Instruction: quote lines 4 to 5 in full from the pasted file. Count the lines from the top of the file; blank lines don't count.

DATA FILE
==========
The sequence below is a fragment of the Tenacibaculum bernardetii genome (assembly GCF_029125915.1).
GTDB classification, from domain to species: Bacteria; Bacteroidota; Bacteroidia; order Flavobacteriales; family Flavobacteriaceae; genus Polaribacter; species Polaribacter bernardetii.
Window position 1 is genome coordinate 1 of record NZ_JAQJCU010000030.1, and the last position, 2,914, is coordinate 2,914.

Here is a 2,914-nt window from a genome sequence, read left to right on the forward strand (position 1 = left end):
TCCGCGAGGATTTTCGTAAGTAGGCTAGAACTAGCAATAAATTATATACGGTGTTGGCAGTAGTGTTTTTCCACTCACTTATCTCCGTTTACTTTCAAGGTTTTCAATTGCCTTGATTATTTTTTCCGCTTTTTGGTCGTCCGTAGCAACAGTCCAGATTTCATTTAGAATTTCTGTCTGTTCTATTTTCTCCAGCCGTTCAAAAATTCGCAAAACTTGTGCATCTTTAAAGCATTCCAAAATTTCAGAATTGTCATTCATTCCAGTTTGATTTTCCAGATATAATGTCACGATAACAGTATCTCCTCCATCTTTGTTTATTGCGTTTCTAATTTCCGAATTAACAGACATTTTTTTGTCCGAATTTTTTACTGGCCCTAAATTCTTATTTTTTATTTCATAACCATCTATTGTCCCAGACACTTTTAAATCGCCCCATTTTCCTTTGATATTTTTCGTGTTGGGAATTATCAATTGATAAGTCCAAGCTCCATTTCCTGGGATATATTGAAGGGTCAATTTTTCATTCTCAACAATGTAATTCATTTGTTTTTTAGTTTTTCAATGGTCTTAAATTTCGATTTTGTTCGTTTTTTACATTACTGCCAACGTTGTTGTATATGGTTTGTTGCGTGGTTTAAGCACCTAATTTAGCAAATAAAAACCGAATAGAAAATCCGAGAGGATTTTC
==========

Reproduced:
Here is a 2,914-nt window from a genome sequence, read left to right on the forward strand (position 1 = left end):
TCCGCGAGGATTTTCGTAAGTAGGCTAGAACTAGCAATAAATTATATACGGTGTTGGCAGTAGTGTTTTTCCACTCACTTATCTCCGTTTACTTTCAAGGTTTTCAATTGCCTTGATTATTTTTTCCGCTTTTTGGTCGTCCGTAGCAACAGTCCAGATTTCATTTAGAATTTCTGTCTGTTCTATTTTCTCCAGCCGTTCAAAAATTCGCAAAACTTGTGCATCTTTAAAGCATTCCAAAATTTCAGAATTGTCATTCATTCCAGTTTGATTTTCCAGATATAATGTCACGATAACAGTATCTCCTCCATCTTTGTTTATTGCGTTTCTAATTTCCGAATTAACAGACATTTTTTTGTCCGAATTTTTTACTGGCCCTAAATTCTTATTTTTTATTTCATAACCATCTATTGTCCCAGACACTTTTAAATCGCCCCATTTTCCTTTGATATTTTTCGTGTTGGGAATTATCAATTGATAAGTCCAAGCTCCATTTCCTGGGATATATTGAAGGGTCAATTTTTCATTCTCAACAATGTAATTCATTTGTTTTTTAGTTTTTCAATGGTCTTAAATTTCGATTTTGTTCGTTTTTTACATTACTGCCAACGTTGTTGTATATGGTTTGTTGCGTGGTTTAAGCACCTAATTTAGCAAATAAAAACCGAATAGAAAATCCGAGAGGATTTTC